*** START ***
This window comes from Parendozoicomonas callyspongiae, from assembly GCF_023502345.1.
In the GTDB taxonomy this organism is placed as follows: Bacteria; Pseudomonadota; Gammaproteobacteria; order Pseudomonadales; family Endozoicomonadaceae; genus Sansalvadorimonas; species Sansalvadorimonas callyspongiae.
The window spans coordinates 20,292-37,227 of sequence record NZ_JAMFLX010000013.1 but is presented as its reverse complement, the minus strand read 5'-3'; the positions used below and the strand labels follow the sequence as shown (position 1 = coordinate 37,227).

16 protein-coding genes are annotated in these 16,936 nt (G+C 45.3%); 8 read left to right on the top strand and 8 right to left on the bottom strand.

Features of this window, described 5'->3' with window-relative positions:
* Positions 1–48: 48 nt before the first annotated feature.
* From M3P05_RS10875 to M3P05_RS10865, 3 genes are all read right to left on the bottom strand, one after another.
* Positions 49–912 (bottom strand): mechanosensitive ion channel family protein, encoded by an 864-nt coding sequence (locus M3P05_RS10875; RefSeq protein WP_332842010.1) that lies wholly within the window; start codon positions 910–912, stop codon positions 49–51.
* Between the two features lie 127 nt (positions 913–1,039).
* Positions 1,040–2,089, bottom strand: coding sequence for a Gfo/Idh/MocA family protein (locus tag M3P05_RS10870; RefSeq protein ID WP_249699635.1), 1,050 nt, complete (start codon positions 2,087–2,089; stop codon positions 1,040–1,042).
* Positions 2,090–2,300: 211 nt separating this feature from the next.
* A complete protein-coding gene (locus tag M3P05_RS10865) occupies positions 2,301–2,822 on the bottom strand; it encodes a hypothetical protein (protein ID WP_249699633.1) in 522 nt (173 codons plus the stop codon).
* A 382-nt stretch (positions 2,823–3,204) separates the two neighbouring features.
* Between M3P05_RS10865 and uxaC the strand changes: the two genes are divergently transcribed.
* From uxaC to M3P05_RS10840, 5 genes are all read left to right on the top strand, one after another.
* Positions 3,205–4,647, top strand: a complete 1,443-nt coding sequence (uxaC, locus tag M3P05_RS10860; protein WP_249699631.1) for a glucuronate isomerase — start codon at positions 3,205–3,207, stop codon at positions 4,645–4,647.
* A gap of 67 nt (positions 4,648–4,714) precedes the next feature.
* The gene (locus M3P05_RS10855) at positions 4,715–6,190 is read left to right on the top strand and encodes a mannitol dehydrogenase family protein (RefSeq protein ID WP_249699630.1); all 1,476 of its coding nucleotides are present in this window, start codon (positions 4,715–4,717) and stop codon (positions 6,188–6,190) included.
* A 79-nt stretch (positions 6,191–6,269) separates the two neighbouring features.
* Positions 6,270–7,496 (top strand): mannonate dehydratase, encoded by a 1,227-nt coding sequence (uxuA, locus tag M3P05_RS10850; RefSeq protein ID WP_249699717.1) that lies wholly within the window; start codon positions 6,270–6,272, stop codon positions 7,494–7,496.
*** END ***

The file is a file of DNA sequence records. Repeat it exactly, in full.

This window comes from Parendozoicomonas callyspongiae, from assembly GCF_023502345.1.
In the GTDB taxonomy this organism is placed as follows: Bacteria; Pseudomonadota; Gammaproteobacteria; order Pseudomonadales; family Endozoicomonadaceae; genus Sansalvadorimonas; species Sansalvadorimonas callyspongiae.
The window spans coordinates 20,292-37,227 of sequence record NZ_JAMFLX010000013.1 but is presented as its reverse complement, the minus strand read 5'-3'; the positions used below and the strand labels follow the sequence as shown (position 1 = coordinate 37,227).

16 protein-coding genes are annotated in these 16,936 nt (G+C 45.3%); 8 read left to right on the top strand and 8 right to left on the bottom strand.

Features of this window, described 5'->3' with window-relative positions:
* Positions 1–48: 48 nt before the first annotated feature.
* From M3P05_RS10875 to M3P05_RS10865, 3 genes are all read right to left on the bottom strand, one after another.
* Positions 49–912 (bottom strand): mechanosensitive ion channel family protein, encoded by an 864-nt coding sequence (locus M3P05_RS10875; RefSeq protein WP_332842010.1) that lies wholly within the window; start codon positions 910–912, stop codon positions 49–51.
* Between the two features lie 127 nt (positions 913–1,039).
* Positions 1,040–2,089, bottom strand: coding sequence for a Gfo/Idh/MocA family protein (locus tag M3P05_RS10870; RefSeq protein ID WP_249699635.1), 1,050 nt, complete (start codon positions 2,087–2,089; stop codon positions 1,040–1,042).
* Positions 2,090–2,300: 211 nt separating this feature from the next.
* A complete protein-coding gene (locus tag M3P05_RS10865) occupies positions 2,301–2,822 on the bottom strand; it encodes a hypothetical protein (protein ID WP_249699633.1) in 522 nt (173 codons plus the stop codon).
* A 382-nt stretch (positions 2,823–3,204) separates the two neighbouring features.
* Between M3P05_RS10865 and uxaC the strand changes: the two genes are divergently transcribed.
* From uxaC to M3P05_RS10840, 5 genes are all read left to right on the top strand, one after another.
* Positions 3,205–4,647, top strand: a complete 1,443-nt coding sequence (uxaC, locus tag M3P05_RS10860; protein WP_249699631.1) for a glucuronate isomerase — start codon at positions 3,205–3,207, stop codon at positions 4,645–4,647.
* A gap of 67 nt (positions 4,648–4,714) precedes the next feature.
* The gene (locus M3P05_RS10855) at positions 4,715–6,190 is read left to right on the top strand and encodes a mannitol dehydrogenase family protein (RefSeq protein ID WP_249699630.1); all 1,476 of its coding nucleotides are present in this window, start codon (positions 4,715–4,717) and stop codon (positions 6,188–6,190) included.
* A 79-nt stretch (positions 6,191–6,269) separates the two neighbouring features.
* Positions 6,270–7,496 (top strand): mannonate dehydratase, encoded by a 1,227-nt coding sequence (uxuA, locus tag M3P05_RS10850; RefSeq protein ID WP_249699717.1) that lies wholly within the window; start codon positions 6,270–6,272, stop codon positions 7,494–7,496.